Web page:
Showing Results: Most Recent
This review is from: CORSAIR 64GB Flash Voyager GS USB 3.0 Flash DriveModel CMFVYGS3B-64GB
Pros: USB drives have started putting SSD controllers and SSD quality NAND in flash drives for some time, but this is the first USB drive I've used that really lived up to the hype.
I have quite a few USB 3.0 devices and bought a couple Orico USB 3.0 2.5" SSD enclosures because I have a ton of spare smaller SSDs that I wanted to use as data drives.
This Corsair Flash Voyager is right up there in terms of speed. Here's a quick list of Pros:
1) FAST!!! I am talking 1st Gen SATA2/3G speeds here. Transferring a 20GB Diablo 3 installation to/from a 4 drive RAID0 array that posts 1500MB/s read and 1200MB/s writes. This is my typical test because it has a number of small and large files. This drive posted very close to the stated specs of 295/170 MB/s R/W which is spectacular for a thumb drive. More on this later.
2) Sturdy. It feels extremely durable and is made of some type of metal. It almost feels like a mini harmonica or alien artifact.
3) The cap has a nice suctioned feel to it when you pull it off and put it back on.
4) LED light is not super bright or distracting and is an easy to view location.
Here's a quick rundown on performance relative to some other options I tested:
-Diablo 3: [Read 294 MB/s] [Write 165 MB/s]
-CrystalMark [Read 316 MB/s] [Write 179 MB/s]
***Sandisk Extreme II in Orico USB 3.0 enclosure
-Diablo 3: [Read 256 MB/s] [Write 224 MB/s]
-CrystalMark [Read 266MB/s] [Write 265 MB/s]
***Samsung 850 Pro SSD SATA3/6G
-Diablo 3: [Read 540 MB/s] [Write 515 MB/s]
-CrystalMark [Read 544 MB/s] [513 MB/s]
The one area the Corsair Voyager GS really dropped off however was smaller random I/O and block sizes. Access times were also much higher than the standard SSD but still good relative to HDDs.
Cons: So not everything is perfect with this drive, here's some cons or things to be aware of:
- It is somewhat wide, if you have USB ports right next to each other in a horizontal configuration you may run into clearance issues. USB slots that are aligned vertical with another slot to the left or right will not run into issues.
- There is a removable cap with no tether to the main stick portion. I much prefer the retractable Voyager designs but I guess Corsair did this for quality reasons. Still, caps that can be lost are annoying and I much prefer ones that are tethered in some way to the base.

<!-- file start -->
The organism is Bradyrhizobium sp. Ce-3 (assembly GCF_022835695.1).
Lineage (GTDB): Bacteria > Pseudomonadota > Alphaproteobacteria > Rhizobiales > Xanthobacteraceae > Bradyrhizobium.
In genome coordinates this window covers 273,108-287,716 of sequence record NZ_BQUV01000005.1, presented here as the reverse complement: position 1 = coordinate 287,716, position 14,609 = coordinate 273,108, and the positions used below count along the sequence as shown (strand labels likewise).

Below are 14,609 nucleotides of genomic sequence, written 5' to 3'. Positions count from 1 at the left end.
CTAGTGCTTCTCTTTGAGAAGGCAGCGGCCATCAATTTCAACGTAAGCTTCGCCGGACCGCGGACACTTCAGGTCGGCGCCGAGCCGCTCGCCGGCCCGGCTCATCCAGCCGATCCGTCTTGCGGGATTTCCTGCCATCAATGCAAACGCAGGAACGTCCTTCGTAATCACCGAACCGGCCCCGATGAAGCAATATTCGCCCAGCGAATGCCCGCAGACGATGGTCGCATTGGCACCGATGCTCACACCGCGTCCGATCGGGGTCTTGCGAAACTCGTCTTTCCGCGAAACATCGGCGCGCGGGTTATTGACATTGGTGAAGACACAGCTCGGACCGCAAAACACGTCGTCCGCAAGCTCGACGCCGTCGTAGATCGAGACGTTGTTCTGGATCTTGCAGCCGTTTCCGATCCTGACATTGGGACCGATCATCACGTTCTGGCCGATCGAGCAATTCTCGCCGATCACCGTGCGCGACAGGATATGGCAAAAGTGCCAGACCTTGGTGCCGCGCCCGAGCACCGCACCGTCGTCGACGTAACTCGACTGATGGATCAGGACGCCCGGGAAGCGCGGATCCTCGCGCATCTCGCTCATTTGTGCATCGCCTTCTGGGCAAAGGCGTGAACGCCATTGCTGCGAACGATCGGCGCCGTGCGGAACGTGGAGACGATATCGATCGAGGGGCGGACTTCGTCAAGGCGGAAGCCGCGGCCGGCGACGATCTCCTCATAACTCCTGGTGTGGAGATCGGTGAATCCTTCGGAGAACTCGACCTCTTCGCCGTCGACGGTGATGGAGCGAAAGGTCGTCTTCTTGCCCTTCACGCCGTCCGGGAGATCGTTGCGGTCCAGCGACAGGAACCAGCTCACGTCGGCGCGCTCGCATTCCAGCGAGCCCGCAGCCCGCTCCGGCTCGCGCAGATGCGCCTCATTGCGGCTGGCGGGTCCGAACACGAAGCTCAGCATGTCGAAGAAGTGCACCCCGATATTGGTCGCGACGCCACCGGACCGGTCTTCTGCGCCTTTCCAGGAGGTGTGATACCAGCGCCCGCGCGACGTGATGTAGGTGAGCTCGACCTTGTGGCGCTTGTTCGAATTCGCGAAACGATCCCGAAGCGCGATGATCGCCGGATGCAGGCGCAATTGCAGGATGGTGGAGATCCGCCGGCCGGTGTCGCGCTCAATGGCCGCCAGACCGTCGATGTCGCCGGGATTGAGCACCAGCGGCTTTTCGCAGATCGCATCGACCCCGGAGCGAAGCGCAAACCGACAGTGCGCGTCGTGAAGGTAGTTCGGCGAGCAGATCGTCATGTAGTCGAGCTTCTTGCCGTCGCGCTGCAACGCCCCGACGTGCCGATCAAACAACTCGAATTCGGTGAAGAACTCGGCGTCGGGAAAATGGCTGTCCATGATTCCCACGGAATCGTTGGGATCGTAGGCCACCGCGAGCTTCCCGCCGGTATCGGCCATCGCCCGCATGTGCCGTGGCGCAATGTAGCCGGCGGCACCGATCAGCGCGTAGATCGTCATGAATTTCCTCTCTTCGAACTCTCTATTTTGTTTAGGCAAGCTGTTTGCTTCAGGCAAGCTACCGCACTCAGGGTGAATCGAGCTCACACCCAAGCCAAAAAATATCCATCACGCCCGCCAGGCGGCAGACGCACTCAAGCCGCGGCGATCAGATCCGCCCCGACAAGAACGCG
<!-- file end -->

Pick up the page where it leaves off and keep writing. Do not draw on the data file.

- Gets warm as many USB sticks do.
-Unfortunately, like any other SSD, this lower capacity stick is slower than the higher capacity sticks because extra NAND channels functions much like RAID0, more channels to the controller = faster write speeds. So if you spring for the bigger drive, you'll get faster write speeds.
-As mentioned, the random I/O and non-sequential read/writes on this drive are still pretty far off from SSDs. Access times are also slower. This may be due to USB spec adding latency, and/or the controllers in these drives not being as robust as the ones in a full blown SSD.
Other Thoughts: The obvious conclusion and use case for this drive is for portable storage, whether you are on the go as a student or business professional, or an IT pro that wants to have tools and storage on you at all times.
But the fact this drive performs close to 1st gen SSDs really opens up a number of possible uses:
1) Fast, portable removable storage on gaming laptops, cyber café clients, where you can install your favorite games on this drive and take them with you without having to redownload them each time.
2) As an OS boot drive for small, HTPC clients like the Intel NUC or Alienware Alpha that have limited storage and expandability.
3) Imaging drives for IT Pros. You can put your entire PE and WIM file on one of these and it is FAST.
Overall this is a VERY impressive device, and it is pretty amazing the kind of performance they packed into this thing which can easily be transported from PC to PC!
I would like to see one of these with a retractable/attached cap in the future.
Pros: I just recently bought an Nvidia Titan X and due to some rumors floating around that you needed 24GB to use the full 12GB of RAM on the Titan X, I started browsing 32GB kits. I was planning to upgrade to 4x8GB at some point anyways, but my eye caught this kit with a 10% coupon.
I was shocked at how cheap it was compared to other brands. At least $100 less and sometimes more compared to the other 2800MHz kits out there. I have had pretty good experience with Adata in the past as they are pretty well known for solid RAM and rebranded SSDs, so I decided to give this kit a shot.
Here's my thoughts:
+Pricing! Wow great price. With a 10-15% coupon (special or coupons newegg emails you after you buy something) these came out to an amazing price. Slower 16GB kits are just a little bit less money, and a comparable 32GB kit from other makers costs hundreds more right now.
+Solid appearance. Good looking kit overall. Not as much bling as some of the other brands out there, but also not nearly as expensive.
+Good performance. Running these at 2666MHz in my system right now, more on this later.
Cons: Not all perfect of course
-The heat spreader looks good, but it is pretty cheap compared to other brands I've used. The metal heatspreader plates are not "locked" ironclad together, so when inserting them and pushing down they actually spread a bit.